Reese: Anyway, it was a crazy ride and it came down to the eleventh hour and again, we're pinching ourselves to this moment because it was really fun.
It sounds like it. You probably don't even need to answer this, but it sounds like the celebrity cameo has a very important role in the plot of the film?
Reese: Pretty crucial role, yeah.
Because I always thought it was just a cameo.
Reese: Pretty crucial role, it's bigger than just a cameo. I mean, it was a couple days of shooting so it wasn't, it wasn't like…
Wernick: It's just not a celebrity in zombie makeup who runs out and scares one of our guys…
Reese: There is definitely a lot more to it than that, otherwise we wouldn't have had to do all that rewriting.
Wernick: It's at least five to ten minutes of the movie.
Reese: Something like that, yeah.
I wanted to ask you about working with director Ruben Fleischer and the relationship you had with him and how integral was it. Were you on set most of the time shooting?
Reese: It was great. We were always on the same page from the beginning. He loved the script and we loved everything he showed us that he had done before and so it was a great match from the beginning. And he's also very, very inclusive. He really campaigned for us to be on the set which is not an everyday occurrence, necessarily, for writers. And so we were there every day and again, he was very inclusive. He was very collaborative. You never felt like you couldn't whisper something into his ear or make a suggestion. And he is absolutely phenomenal at getting the best out of everyone who works for him and letting people do their thing and its been great.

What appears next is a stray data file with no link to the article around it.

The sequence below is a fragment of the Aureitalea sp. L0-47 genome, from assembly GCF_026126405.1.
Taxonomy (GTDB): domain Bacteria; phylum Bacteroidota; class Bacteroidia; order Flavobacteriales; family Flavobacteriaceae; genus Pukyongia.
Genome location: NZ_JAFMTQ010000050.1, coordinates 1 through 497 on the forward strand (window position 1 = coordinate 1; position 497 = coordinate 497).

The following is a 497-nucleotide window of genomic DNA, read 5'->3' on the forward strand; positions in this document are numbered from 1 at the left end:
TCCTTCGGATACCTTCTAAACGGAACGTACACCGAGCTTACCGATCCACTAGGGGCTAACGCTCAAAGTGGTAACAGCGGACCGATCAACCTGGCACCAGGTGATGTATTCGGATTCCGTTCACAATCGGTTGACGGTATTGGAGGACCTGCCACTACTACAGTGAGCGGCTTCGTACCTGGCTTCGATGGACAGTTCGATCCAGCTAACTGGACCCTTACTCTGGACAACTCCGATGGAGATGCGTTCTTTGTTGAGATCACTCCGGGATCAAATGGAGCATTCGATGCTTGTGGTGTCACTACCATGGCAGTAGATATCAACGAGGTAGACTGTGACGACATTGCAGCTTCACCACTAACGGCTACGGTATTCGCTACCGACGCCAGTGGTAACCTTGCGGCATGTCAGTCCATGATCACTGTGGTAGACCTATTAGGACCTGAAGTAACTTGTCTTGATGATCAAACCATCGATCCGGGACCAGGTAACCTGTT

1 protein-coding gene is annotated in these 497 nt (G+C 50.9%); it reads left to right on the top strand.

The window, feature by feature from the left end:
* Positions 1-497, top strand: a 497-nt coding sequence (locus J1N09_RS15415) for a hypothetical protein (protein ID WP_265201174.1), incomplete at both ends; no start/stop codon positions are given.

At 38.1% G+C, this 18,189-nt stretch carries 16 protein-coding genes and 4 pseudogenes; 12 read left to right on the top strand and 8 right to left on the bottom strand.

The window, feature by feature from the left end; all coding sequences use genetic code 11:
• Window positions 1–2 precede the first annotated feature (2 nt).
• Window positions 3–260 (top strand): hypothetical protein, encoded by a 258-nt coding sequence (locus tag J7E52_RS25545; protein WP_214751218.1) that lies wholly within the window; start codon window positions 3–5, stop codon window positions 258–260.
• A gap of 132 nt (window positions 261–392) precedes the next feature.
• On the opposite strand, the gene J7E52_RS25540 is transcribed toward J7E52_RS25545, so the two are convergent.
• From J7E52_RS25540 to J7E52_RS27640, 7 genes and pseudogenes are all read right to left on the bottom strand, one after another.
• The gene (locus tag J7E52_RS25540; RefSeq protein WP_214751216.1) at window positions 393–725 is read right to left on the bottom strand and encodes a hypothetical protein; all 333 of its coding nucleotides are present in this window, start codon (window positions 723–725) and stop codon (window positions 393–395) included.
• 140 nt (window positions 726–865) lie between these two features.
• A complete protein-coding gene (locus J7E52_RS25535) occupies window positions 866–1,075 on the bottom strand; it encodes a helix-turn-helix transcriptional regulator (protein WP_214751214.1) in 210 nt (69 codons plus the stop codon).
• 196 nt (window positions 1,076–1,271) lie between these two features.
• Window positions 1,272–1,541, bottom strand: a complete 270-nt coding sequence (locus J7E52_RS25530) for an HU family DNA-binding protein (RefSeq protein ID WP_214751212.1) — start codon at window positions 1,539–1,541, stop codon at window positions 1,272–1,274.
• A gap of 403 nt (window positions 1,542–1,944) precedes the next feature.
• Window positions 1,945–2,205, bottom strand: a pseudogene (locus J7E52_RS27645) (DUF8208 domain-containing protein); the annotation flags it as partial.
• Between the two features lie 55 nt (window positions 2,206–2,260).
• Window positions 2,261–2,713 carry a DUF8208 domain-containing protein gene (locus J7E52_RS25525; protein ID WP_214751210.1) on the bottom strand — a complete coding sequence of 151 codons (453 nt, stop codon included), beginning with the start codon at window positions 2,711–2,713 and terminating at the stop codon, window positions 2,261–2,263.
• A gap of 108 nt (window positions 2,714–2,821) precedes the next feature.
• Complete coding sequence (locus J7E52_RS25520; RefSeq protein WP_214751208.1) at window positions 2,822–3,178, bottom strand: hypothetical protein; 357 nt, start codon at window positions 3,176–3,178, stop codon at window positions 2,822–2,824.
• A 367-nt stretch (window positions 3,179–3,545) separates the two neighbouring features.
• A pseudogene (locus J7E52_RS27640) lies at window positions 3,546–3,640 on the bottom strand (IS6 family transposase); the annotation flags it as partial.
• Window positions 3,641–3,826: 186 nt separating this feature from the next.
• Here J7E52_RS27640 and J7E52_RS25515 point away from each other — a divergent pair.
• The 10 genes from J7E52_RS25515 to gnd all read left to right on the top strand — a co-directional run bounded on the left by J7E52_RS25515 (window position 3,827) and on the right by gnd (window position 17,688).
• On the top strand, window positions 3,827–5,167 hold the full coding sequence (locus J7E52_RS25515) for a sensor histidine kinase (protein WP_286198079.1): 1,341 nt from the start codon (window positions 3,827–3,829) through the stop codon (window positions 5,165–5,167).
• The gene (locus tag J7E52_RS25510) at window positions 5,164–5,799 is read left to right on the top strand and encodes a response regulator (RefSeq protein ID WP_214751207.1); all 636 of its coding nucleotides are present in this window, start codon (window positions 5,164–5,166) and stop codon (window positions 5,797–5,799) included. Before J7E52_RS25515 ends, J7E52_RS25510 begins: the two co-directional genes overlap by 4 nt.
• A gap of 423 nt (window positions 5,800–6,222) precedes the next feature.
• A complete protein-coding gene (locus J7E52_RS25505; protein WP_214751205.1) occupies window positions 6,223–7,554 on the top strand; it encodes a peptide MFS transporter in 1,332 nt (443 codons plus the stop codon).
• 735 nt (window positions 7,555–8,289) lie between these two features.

It seems like a great collaboration between everyone involved in this. Ruben being a first-time director, you guys being first-time feature writers, all of this coming together and the result just looks fantastic so far.
Reese: I think there is sometimes a little bit of a "lightning in a bottle effect" when you get people who haven't done it eight straight times. Like we were all -- and Ruben will be the first one to say, he was not a big zombie fan coming into Zombieland. He had watched a few of the films, but he was certainly not a zombie buff. But sometimes I think it can help to be coming from the outside in, because -- and the Star Trek guys might tell you the same thing. J.J. Abrams has talked about that with regard to Star Trek, that he was not a huge Trekker. But that gave him a window into it that maybe someone who was a huge Trekker wouldn't have had because of the insular nature of being a fan.
Definitely. Was it ever a considering to make Zombieland a 3D movie at all?
Wernick: Interestingly, it was not considered for Zombieland, probably expense was the greatest reason. It's a low budget, studio movie. It's a $25 million movie, so…